The Trouble With Creationism
February 22, 2005
By Glenn M. Edwards
anniversary of the birth of Charles Darwin has come and gone for
another year. This man who did so much to free us from ignorance
was born, happily enough, on the same day as Abraham Lincoln (February
12, 1809). So now is a good time to point out just why Creationism
is a bad idea, even under its new guise of Intelligent Design.
First, there is nothing very exotic or difficult about Darwin's
Theory of Evolution. The simple fact is that no individual generated
sexually is exactly like either parent. There are always differences.
Some of these will hurt the individual's chances of survival; some
will help the individual's chances of survival; most will have no
effect one way or the other.
Darwin's book is The Origin of Species by Means of Natural
Selection, so he was not discussing the origin of life, as many
believe. For him, life was a given, and his concern was to describe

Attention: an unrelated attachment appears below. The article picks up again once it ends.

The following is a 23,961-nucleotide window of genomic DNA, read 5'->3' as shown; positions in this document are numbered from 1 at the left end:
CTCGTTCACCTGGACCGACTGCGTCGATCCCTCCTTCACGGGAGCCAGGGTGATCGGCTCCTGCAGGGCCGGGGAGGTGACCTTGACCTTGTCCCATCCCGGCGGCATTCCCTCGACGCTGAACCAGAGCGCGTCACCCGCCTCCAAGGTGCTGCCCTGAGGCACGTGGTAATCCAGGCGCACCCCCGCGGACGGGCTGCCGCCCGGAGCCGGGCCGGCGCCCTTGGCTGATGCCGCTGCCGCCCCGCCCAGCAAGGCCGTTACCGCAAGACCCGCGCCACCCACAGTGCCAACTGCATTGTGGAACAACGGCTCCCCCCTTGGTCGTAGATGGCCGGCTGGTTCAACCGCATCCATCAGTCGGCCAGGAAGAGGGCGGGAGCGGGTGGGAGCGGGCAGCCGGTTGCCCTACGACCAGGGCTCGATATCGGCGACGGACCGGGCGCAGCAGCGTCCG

the way in which species develop. All Darwin's theory comes down
to is that those differences that help the individual survive will
tend to spread throughout the population, if for no other reason
than those with a particular characteristic that helps them survive
are likely to live longer and have more offspring. If you add up
many of these differences over time, what will emerge eventually
is a species different from the one that existed when all these
variations started to accumulate.
By now you've probably heard about the stickers on biology textbooks
in Cobb County, Georgia, that read: "This textbook contains material
on evolution. Evolution is a theory, not a fact regarding the origin
of living things. This material should be approached with an open
mind, studied carefully, and critically considered."
Of course, everything should be approached with an open mind, studied,
and considered, and it is true that evolution is "just a theory."But
we need to be clear about just what a theory is. It is not a hypothesis,
which is a tentative assumption made in order to draw out and test
its logical or empirical consequences. (Thank you, Mr. Webster.)
A theory is a plausible or scientifically acceptable general principle
or body of principles offered to explain phenomena. (Thanks again.)
You can think of is as an explanation that has been rigorously
tested for a long time and has overcome a great many attempts to
prove it wrong.
There are problems with Darwin's theory, and biologists argue
about these, trying to resolve them even as you are reading this.
The theory of evolution by means of natural selection nonetheless
remains the best explanation we have for all the biological evidence